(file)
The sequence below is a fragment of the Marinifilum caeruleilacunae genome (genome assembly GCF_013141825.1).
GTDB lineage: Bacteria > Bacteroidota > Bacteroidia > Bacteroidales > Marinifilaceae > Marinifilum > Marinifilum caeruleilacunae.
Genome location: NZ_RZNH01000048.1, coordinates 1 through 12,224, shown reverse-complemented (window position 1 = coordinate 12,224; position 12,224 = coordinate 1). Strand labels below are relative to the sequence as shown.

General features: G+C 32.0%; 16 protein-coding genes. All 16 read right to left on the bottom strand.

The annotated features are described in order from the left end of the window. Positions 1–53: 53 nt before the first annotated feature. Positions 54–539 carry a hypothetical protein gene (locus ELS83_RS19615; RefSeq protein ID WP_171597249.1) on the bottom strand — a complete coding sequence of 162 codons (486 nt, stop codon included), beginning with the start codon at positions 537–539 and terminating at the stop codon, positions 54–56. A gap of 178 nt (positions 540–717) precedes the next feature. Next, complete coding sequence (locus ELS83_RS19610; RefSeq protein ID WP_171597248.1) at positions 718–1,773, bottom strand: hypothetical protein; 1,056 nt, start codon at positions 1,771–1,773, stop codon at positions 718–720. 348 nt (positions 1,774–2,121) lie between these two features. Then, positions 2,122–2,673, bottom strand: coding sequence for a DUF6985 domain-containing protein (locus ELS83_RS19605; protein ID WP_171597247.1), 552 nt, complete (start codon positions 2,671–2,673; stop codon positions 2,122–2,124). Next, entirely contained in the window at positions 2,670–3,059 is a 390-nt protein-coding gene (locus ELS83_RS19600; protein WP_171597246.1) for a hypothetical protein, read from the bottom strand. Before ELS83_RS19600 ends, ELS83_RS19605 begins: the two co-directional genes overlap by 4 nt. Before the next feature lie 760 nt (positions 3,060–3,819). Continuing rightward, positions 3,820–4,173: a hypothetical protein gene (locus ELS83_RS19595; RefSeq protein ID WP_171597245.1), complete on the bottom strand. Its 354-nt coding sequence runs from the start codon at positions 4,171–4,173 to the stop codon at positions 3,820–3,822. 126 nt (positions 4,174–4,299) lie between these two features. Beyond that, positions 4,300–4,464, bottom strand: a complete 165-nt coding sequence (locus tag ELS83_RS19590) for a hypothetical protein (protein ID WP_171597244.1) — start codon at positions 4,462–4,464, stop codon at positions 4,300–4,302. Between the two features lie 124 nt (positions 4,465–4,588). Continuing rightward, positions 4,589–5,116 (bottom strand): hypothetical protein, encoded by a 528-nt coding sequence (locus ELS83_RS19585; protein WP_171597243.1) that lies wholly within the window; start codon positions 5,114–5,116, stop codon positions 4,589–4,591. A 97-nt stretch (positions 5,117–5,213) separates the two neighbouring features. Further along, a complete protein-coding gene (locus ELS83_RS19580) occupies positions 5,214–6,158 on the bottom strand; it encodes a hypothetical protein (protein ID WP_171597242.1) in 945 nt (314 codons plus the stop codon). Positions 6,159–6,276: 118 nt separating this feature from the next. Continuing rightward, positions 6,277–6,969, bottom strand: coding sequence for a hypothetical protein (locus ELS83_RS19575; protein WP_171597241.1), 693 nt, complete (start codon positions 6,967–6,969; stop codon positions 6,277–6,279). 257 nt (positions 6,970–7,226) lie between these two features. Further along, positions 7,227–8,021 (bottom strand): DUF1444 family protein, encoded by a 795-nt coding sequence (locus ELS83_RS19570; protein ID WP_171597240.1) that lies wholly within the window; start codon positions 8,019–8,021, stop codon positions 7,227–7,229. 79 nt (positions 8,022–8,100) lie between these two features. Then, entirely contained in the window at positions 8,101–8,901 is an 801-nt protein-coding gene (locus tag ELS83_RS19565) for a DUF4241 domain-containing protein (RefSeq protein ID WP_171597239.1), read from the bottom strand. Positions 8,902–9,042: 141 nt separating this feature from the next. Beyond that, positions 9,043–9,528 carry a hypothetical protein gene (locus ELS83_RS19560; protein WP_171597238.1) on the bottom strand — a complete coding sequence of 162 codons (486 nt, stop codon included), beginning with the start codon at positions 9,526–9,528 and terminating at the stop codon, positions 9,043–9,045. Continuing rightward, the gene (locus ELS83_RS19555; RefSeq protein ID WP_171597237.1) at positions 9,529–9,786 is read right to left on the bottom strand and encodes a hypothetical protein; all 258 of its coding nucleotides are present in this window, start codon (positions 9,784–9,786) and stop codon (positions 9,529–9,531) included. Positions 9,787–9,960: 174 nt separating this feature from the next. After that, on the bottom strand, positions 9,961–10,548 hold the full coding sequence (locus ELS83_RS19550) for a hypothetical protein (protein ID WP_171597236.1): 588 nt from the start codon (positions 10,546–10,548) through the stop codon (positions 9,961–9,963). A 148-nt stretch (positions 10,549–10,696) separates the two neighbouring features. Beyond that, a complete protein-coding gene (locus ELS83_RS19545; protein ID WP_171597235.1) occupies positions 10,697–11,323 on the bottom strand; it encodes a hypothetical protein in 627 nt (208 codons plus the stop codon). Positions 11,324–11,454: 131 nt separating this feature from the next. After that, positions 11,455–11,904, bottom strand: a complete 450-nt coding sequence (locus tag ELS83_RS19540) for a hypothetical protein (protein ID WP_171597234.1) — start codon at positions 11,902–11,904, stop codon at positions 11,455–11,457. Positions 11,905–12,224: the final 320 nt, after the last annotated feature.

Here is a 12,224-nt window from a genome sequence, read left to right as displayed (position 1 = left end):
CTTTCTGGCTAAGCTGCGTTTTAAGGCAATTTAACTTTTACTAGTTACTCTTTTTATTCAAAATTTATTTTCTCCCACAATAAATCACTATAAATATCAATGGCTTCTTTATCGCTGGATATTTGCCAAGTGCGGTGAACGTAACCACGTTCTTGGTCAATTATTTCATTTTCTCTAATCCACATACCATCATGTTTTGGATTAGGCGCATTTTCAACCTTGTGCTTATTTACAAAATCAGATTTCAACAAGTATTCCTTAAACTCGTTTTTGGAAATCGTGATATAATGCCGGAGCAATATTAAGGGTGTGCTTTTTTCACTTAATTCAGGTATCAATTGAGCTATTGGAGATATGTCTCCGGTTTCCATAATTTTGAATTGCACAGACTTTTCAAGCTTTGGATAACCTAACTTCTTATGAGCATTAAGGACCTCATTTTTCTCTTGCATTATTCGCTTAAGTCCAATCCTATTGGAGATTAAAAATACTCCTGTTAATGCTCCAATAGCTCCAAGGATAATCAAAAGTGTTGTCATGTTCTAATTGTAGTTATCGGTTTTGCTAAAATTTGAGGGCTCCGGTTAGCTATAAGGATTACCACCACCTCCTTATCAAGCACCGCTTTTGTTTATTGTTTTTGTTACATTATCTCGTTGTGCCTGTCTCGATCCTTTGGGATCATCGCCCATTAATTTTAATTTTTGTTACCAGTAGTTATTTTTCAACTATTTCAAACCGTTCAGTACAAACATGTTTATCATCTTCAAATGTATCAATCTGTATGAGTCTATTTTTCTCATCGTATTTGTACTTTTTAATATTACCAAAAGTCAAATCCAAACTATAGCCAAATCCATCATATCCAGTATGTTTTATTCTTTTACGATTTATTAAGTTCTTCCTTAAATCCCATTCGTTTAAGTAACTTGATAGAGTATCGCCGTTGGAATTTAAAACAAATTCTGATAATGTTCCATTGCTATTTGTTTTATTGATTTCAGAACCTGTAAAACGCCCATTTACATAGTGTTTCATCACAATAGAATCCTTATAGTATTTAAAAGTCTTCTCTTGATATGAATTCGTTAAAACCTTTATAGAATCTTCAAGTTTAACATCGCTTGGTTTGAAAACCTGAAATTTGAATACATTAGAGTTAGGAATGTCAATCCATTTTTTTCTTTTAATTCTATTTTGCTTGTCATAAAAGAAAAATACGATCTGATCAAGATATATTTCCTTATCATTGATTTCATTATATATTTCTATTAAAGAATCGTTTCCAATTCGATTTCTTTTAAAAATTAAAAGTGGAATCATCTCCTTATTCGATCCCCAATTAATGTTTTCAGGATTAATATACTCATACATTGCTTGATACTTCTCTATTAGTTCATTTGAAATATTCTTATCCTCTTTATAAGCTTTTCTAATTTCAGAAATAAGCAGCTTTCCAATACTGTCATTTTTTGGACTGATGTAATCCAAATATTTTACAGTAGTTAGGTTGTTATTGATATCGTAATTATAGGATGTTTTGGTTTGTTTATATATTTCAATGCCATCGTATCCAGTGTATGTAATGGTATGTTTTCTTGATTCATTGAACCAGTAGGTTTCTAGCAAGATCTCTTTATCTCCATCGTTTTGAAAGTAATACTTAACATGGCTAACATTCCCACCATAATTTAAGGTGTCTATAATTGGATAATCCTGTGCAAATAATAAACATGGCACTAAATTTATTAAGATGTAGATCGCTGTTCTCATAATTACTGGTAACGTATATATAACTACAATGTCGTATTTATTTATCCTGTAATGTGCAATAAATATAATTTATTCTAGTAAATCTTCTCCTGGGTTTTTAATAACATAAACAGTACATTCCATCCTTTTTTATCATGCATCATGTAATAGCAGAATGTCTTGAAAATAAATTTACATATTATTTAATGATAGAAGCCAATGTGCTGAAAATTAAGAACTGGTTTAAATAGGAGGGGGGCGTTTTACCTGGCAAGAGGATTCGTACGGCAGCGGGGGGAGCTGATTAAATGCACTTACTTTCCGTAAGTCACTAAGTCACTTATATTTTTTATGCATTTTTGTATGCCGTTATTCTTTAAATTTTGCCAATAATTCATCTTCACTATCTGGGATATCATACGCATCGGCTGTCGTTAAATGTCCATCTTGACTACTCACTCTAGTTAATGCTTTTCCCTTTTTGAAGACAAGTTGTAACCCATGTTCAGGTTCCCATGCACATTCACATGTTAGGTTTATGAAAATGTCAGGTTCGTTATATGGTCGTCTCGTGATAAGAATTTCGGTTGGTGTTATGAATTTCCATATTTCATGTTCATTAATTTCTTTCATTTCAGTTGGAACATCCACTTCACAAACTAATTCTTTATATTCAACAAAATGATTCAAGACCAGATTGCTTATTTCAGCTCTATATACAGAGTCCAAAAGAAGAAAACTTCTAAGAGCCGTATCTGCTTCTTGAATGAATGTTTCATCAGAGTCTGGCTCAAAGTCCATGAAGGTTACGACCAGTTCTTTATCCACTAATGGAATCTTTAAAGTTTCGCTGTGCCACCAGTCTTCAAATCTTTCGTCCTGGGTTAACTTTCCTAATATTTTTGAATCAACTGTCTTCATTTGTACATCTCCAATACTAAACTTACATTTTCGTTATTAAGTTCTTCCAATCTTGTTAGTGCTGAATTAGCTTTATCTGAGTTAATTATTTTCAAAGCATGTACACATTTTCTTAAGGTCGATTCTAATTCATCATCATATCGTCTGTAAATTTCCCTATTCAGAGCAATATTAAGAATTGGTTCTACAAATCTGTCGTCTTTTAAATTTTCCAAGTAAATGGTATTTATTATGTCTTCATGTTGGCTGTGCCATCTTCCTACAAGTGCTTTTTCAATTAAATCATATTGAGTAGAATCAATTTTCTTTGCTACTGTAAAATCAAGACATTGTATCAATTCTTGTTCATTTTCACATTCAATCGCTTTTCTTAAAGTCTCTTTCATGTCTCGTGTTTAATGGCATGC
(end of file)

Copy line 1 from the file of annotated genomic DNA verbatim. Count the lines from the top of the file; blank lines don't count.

The sequence below is a fragment of the Marinifilum caeruleilacunae genome (genome assembly GCF_013141825.1).